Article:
Tootsie Roll Industries is a manufacturer of confectionery in the United States. Its best-known products have been Tootsie Rolls and Tootsie Pops. Tootsie Roll Industries currently markets its brands internationally in Canada, Mexico, and over 75 other countries.
In 1896 Leo Hirshfield, an Austrian immigrant to the United States, began work at a small candy shop located in New York City owned by the Stern & Staalberg firm. In 1907, Hirshfield decided he wanted a chocolate-tasting candy that would not melt in the heat, and that would be an economical artificial alternative to traditional chocolates. He named the candy after the nickname of his daughter, Clara "Tootsie" Hirshfield. By this point, the company had expanded to a five-story factory. In 1917 the name of the company was changed to The Sweets Company of America. The business, which had forced Hirshfield out by this point (leading to his eventual suicide), became a listed company in 1922. In 1931 the Tootsie Pop — a hard-candy lollipop with Tootsie Roll filling — was invented, and quickly became popular with Dust Bowl refugees during the Depression era because of its low price. During World War II, Tootsie Rolls became a standard part of American soldiers' field rations, due to the hardiness of the candy under a variety of environmental conditions.
In 1935, the company was in serious difficulty. Its principal supplier of paper boxes, Joseph Rubin & Sons of Brooklyn — concerned about the possible loss of an important customer — became interested in the possibility of acquiring control. The company was listed on the New York Stock Exchange, but Bernard D. Rubin acquired a list of shareholders and approached them in person in order to purchase their shares. The Rubins eventually achieved control and agreed that Bernard would run the company as president. Mr. Rubin was able to steadily increase sales and restore profits, changing the formula of the Tootsie Roll and increasing its size, moving from Manhattan to a much larger plant in Hoboken, New Jersey, and guiding the company successfully through the difficult war years when vital raw materials were in short supply. When he died in 1948 he had increased the sales volume twelvefold. After his death, his brother William B. Rubin became president and remained president until 1962.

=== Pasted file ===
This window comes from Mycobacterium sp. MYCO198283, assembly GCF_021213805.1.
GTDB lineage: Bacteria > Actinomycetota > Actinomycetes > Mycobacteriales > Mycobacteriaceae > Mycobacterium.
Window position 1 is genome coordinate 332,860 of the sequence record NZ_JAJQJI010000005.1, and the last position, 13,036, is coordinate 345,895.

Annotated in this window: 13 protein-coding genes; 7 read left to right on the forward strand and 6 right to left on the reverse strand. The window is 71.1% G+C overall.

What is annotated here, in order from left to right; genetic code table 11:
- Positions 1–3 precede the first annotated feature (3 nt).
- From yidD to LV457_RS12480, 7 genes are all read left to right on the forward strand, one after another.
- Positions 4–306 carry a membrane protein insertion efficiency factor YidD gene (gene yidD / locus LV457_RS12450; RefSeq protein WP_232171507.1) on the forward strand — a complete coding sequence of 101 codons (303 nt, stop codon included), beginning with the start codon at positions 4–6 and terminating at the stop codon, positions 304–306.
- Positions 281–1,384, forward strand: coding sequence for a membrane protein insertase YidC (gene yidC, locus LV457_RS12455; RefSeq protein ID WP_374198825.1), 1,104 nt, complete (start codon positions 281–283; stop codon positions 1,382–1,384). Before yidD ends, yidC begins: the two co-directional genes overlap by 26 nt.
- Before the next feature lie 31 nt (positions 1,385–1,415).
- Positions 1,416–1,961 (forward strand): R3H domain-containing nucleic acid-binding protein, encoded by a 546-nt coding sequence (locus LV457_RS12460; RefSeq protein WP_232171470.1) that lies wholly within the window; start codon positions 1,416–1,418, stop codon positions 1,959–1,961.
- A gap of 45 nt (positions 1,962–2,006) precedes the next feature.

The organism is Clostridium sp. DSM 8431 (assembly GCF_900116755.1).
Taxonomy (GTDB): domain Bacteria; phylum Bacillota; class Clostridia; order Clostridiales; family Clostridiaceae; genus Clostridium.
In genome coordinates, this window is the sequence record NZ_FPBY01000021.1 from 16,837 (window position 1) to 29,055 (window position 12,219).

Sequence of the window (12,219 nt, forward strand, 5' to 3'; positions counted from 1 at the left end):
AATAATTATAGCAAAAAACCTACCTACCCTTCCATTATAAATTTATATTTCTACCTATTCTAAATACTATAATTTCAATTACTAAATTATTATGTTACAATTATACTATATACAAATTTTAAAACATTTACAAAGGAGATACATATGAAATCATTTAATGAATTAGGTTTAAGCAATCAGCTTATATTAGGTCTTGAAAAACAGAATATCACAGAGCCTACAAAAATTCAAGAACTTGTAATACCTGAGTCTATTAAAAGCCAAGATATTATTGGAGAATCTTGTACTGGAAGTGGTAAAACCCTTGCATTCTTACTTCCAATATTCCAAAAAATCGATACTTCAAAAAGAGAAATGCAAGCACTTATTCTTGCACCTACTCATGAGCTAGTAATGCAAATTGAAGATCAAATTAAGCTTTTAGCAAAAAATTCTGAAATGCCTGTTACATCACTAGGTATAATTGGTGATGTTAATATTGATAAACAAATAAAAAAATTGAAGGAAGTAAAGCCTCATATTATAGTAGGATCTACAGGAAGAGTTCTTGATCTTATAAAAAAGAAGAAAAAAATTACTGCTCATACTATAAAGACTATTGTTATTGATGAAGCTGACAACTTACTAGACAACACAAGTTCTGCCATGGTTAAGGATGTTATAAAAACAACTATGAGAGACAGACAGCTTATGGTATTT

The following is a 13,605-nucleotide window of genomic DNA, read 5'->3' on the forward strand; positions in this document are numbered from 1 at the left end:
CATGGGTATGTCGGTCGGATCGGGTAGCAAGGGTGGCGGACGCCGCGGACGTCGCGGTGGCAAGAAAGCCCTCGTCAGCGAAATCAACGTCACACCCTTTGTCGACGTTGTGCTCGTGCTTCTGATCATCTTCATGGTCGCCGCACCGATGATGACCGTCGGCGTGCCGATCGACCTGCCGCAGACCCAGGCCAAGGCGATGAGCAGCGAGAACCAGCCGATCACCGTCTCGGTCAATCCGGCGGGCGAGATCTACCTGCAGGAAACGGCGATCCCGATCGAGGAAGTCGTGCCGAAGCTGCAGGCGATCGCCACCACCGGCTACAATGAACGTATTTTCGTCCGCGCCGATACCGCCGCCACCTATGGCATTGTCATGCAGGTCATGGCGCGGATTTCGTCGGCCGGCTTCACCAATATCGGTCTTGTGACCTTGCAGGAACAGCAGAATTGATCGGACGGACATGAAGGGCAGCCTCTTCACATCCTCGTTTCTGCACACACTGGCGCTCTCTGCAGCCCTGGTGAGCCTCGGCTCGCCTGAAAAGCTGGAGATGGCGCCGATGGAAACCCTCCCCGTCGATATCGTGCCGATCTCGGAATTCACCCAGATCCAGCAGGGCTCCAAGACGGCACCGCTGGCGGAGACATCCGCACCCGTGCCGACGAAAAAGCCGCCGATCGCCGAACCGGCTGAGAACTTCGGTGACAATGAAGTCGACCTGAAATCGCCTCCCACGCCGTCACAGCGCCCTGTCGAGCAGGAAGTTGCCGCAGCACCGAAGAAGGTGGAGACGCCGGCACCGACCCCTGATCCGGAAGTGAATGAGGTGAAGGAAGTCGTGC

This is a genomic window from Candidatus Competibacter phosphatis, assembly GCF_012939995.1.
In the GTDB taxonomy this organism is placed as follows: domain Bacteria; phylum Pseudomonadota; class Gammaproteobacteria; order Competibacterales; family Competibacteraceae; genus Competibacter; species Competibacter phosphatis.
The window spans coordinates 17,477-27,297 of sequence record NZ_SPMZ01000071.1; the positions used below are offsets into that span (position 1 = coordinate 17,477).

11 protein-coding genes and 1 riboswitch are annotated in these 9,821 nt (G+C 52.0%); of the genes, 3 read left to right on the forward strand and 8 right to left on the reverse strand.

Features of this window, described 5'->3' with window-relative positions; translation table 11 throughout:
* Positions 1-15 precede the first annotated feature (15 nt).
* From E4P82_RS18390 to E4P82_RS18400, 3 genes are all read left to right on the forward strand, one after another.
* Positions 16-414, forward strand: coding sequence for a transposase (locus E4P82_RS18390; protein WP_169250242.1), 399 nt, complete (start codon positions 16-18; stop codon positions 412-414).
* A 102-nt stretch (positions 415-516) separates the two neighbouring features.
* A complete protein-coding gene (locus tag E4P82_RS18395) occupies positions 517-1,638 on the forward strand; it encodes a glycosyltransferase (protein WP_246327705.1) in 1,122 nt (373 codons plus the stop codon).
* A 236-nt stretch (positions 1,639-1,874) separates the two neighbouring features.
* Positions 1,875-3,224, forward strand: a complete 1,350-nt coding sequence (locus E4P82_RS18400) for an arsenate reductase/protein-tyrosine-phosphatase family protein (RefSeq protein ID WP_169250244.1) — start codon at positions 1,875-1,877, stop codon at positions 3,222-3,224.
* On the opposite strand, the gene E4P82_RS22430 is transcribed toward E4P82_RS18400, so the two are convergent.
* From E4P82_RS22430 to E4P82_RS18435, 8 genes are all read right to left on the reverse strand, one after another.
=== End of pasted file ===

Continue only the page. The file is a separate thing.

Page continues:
In 1962, William's daughter, Ellen Rubin Gordon, took control, and as of January 2015, is Chairman and CEO of the company. For many years prior to his death, her husband, Melvin Gordon, was Chairman and CEO from 1962 to 2015.
In 1966, the company adopted its current name of "Tootsie Roll Industries, Inc."
The company has acquired several famous brands of confections such as The Candy Corporation of America's Mason Division (1972), Cella's Confections (1985), The Charms Company (1988), Warner-Lambert's candy division (1993; excluding gum and mints), Andes Candies (2000), and Concord Confections (2004).
The company's headquarters is located on the South side of Chicago, in a portion of the former Dodge Chicago Plant which produces the majority of its candy. The company also has a factory in Mexico City where it produces some flavors of Tootsie Pops and other candy products for the Mexican market as well as for export to the U.S. and Canada. There is also a candy factory in the Area 4 neighborhood of Cambridge, Massachusetts (belonging to the subsidiary "Cambridge Brands").
Tootsie Roll brands and products include: